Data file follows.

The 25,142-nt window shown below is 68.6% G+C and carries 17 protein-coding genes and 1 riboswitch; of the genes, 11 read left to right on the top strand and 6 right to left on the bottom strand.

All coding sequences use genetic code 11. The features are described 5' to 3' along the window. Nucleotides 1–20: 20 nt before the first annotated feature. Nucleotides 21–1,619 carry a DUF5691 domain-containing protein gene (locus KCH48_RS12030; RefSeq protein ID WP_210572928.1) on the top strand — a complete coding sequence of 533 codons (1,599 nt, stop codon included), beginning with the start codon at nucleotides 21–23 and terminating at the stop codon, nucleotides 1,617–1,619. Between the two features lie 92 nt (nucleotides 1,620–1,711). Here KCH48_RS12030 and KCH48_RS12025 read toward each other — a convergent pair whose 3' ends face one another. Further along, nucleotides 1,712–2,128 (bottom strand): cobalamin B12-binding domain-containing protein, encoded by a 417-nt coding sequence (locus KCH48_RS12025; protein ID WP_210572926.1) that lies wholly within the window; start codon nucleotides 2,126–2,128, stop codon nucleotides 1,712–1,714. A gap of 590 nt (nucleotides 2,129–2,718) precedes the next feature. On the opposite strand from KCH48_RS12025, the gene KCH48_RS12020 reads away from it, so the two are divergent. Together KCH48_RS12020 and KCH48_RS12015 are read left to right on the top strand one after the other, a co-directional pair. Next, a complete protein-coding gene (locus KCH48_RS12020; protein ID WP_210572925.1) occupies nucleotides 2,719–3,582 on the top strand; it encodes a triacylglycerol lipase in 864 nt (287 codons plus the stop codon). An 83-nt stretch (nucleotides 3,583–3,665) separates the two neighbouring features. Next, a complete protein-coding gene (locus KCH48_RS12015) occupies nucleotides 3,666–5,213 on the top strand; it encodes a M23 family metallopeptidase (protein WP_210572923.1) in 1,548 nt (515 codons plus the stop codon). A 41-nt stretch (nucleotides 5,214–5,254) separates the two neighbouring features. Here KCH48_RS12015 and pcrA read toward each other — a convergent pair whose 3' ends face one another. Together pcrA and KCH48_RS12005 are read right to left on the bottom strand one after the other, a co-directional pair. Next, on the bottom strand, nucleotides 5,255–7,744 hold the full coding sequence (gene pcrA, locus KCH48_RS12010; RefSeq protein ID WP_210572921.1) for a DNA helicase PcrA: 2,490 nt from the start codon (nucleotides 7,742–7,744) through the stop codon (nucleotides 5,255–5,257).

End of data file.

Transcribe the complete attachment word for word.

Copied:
The 25,142-nt window shown below is 68.6% G+C and carries 17 protein-coding genes and 1 riboswitch; of the genes, 11 read left to right on the top strand and 6 right to left on the bottom strand.

All coding sequences use genetic code 11. The features are described 5' to 3' along the window. Nucleotides 1–20: 20 nt before the first annotated feature. Nucleotides 21–1,619 carry a DUF5691 domain-containing protein gene (locus KCH48_RS12030; RefSeq protein ID WP_210572928.1) on the top strand — a complete coding sequence of 533 codons (1,599 nt, stop codon included), beginning with the start codon at nucleotides 21–23 and terminating at the stop codon, nucleotides 1,617–1,619. Between the two features lie 92 nt (nucleotides 1,620–1,711). Here KCH48_RS12030 and KCH48_RS12025 read toward each other — a convergent pair whose 3' ends face one another. Further along, nucleotides 1,712–2,128 (bottom strand): cobalamin B12-binding domain-containing protein, encoded by a 417-nt coding sequence (locus KCH48_RS12025; protein ID WP_210572926.1) that lies wholly within the window; start codon nucleotides 2,126–2,128, stop codon nucleotides 1,712–1,714. A gap of 590 nt (nucleotides 2,129–2,718) precedes the next feature. On the opposite strand from KCH48_RS12025, the gene KCH48_RS12020 reads away from it, so the two are divergent. Together KCH48_RS12020 and KCH48_RS12015 are read left to right on the top strand one after the other, a co-directional pair. Next, a complete protein-coding gene (locus KCH48_RS12020; protein ID WP_210572925.1) occupies nucleotides 2,719–3,582 on the top strand; it encodes a triacylglycerol lipase in 864 nt (287 codons plus the stop codon). An 83-nt stretch (nucleotides 3,583–3,665) separates the two neighbouring features. Next, a complete protein-coding gene (locus KCH48_RS12015) occupies nucleotides 3,666–5,213 on the top strand; it encodes a M23 family metallopeptidase (protein WP_210572923.1) in 1,548 nt (515 codons plus the stop codon). A 41-nt stretch (nucleotides 5,214–5,254) separates the two neighbouring features. Here KCH48_RS12015 and pcrA read toward each other — a convergent pair whose 3' ends face one another. Together pcrA and KCH48_RS12005 are read right to left on the bottom strand one after the other, a co-directional pair. Next, on the bottom strand, nucleotides 5,255–7,744 hold the full coding sequence (gene pcrA, locus KCH48_RS12010; RefSeq protein ID WP_210572921.1) for a DNA helicase PcrA: 2,490 nt from the start codon (nucleotides 7,742–7,744) through the stop codon (nucleotides 5,255–5,257).